Genes Foil Hessian Flies' Feeding on Wheat
Comis April 5, 2007
Resistant wheat varieties are known to stress Hessian fly
(Mayetiola destructor) larvae to death within six days. How this happens
is a mystery researchers need to solve to better control the most destructive
pest of wheat worldwide.
The recent identification by Agricultural Research Service (ARS) scientists and cooperators of six
antioxidant genes in Hessian fly larvae is a step toward solving this mystery.
The antioxidants produced by these genes help prevent oxidative damage to the
larvae's cell membranes from peroxides, which can be produced both by the wheat
plant and by the stresses the larvae suffer.
Shukle, an entomologist in the ARS
Production and Pest Control Research Unit at West Lafayette, Ind., and
Purdue University entomologists Omprakash
Mittapalli and Jonathan Neal identified these genes. They found that the genes
produce more antioxidants in larvae trying to feed on resistant wheat plants
than in larvae feeding on non-resistant wheat plants. The increase in
protective antioxidants is an indicator of stress, and too great a level of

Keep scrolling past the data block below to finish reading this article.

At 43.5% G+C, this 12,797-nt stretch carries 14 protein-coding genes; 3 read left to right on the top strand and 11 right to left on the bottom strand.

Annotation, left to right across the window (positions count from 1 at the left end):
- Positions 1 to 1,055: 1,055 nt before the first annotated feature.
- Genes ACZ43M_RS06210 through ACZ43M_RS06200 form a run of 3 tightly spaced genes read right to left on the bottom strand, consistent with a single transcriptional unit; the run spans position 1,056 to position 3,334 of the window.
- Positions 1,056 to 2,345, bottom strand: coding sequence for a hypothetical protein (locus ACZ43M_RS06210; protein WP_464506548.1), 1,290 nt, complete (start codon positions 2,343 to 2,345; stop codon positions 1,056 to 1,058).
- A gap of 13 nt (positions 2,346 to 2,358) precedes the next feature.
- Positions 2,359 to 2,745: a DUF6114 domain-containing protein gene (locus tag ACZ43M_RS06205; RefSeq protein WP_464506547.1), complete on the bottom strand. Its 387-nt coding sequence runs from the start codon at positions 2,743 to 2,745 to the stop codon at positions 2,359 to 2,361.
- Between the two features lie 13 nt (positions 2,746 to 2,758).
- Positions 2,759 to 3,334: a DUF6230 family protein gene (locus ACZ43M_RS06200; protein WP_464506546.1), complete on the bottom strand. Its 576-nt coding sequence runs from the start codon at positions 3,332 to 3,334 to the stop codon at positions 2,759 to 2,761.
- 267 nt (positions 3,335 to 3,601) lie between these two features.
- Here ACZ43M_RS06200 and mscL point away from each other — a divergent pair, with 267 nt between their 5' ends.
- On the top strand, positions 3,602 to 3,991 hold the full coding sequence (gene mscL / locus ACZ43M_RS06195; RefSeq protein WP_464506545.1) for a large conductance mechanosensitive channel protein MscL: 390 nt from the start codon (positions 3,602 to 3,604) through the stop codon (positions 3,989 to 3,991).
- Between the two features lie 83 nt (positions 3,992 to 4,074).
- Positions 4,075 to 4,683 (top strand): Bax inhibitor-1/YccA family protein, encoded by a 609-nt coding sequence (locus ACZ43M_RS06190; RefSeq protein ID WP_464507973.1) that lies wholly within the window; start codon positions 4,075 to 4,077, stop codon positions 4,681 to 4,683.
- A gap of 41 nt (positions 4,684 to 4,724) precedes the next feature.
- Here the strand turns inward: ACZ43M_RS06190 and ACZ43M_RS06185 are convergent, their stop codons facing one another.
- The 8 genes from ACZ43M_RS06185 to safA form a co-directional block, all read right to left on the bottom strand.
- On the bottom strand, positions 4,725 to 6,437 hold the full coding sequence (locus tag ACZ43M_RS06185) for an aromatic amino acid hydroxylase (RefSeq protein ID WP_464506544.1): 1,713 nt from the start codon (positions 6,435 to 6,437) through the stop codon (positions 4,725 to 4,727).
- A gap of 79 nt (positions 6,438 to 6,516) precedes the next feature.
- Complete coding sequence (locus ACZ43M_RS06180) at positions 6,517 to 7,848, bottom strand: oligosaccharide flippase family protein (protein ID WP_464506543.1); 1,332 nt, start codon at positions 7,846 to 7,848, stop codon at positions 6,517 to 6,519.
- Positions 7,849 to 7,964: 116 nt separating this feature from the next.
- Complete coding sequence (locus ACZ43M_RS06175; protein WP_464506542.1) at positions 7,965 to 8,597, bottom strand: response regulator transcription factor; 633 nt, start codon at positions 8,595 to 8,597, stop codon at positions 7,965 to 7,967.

stress may kill the larvae.
The stress could be caused by a one-two punch to the larvae. The first
blow might be the peroxide poisons that resistant wheat plants emit in their
juice, or sap--if larvae are able to extract it. The second blow could be the
starvation that results if the larvae fail to extract sap from resistant
plants. The only thing for certain is that the masses of larvae failing to feed
on resistant wheats soon weaken and die at the base of the plants.
Understanding all the ways that resistant wheat plants stress out
Hessian fly larvae should also help scientists better control other insect
pests of other crops. This is because peroxides and other toxic oxygen
compounds are used by many plants in defending against insects that hunger for
A paper on this study was published in February in the journal Proceedings of the National Academy of
ARS is the U.S. Department of
Agriculture's chief in-house scientific research agency.